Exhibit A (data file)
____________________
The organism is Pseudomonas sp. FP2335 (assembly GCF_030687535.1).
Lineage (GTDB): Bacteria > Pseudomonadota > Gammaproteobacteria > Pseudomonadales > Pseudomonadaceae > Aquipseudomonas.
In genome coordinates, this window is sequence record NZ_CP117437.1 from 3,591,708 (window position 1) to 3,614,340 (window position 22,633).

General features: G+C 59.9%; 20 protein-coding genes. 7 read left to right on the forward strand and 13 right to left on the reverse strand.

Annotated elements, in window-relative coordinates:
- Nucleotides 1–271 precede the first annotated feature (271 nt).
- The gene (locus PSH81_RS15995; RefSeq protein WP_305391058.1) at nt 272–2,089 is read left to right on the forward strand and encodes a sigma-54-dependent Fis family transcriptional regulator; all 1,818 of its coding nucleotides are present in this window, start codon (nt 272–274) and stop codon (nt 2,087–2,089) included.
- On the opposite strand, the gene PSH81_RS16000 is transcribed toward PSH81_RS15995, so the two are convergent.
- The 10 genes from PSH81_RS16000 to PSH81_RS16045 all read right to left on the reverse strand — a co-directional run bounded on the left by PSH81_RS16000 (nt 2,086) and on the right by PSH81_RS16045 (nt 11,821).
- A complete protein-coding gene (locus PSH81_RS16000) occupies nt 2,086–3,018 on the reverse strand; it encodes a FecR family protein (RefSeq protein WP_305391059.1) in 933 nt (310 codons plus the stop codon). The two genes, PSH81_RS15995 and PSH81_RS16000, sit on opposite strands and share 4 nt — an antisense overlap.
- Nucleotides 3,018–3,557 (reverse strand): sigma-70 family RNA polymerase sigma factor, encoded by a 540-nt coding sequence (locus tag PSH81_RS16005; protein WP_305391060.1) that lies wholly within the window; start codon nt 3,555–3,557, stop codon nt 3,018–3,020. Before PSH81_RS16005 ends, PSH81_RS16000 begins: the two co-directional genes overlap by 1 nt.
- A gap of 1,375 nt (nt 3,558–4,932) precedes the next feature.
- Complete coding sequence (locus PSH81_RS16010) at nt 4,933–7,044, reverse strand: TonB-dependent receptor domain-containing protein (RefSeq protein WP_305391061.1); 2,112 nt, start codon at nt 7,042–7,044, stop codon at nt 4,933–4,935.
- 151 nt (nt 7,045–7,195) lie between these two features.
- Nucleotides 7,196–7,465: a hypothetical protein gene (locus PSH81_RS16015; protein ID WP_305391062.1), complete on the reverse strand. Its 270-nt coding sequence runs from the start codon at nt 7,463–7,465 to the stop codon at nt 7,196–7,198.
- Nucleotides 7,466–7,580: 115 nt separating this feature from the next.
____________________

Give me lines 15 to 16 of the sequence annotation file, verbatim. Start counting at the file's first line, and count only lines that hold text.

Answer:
- Nucleotides 7,196–7,465: a hypothetical protein gene (locus PSH81_RS16015; protein ID WP_305391062.1), complete on the reverse strand. Its 270-nt coding sequence runs from the start codon at nt 7,463–7,465 to the stop codon at nt 7,196–7,198.
- Nucleotides 7,466–7,580: 115 nt separating this feature from the next.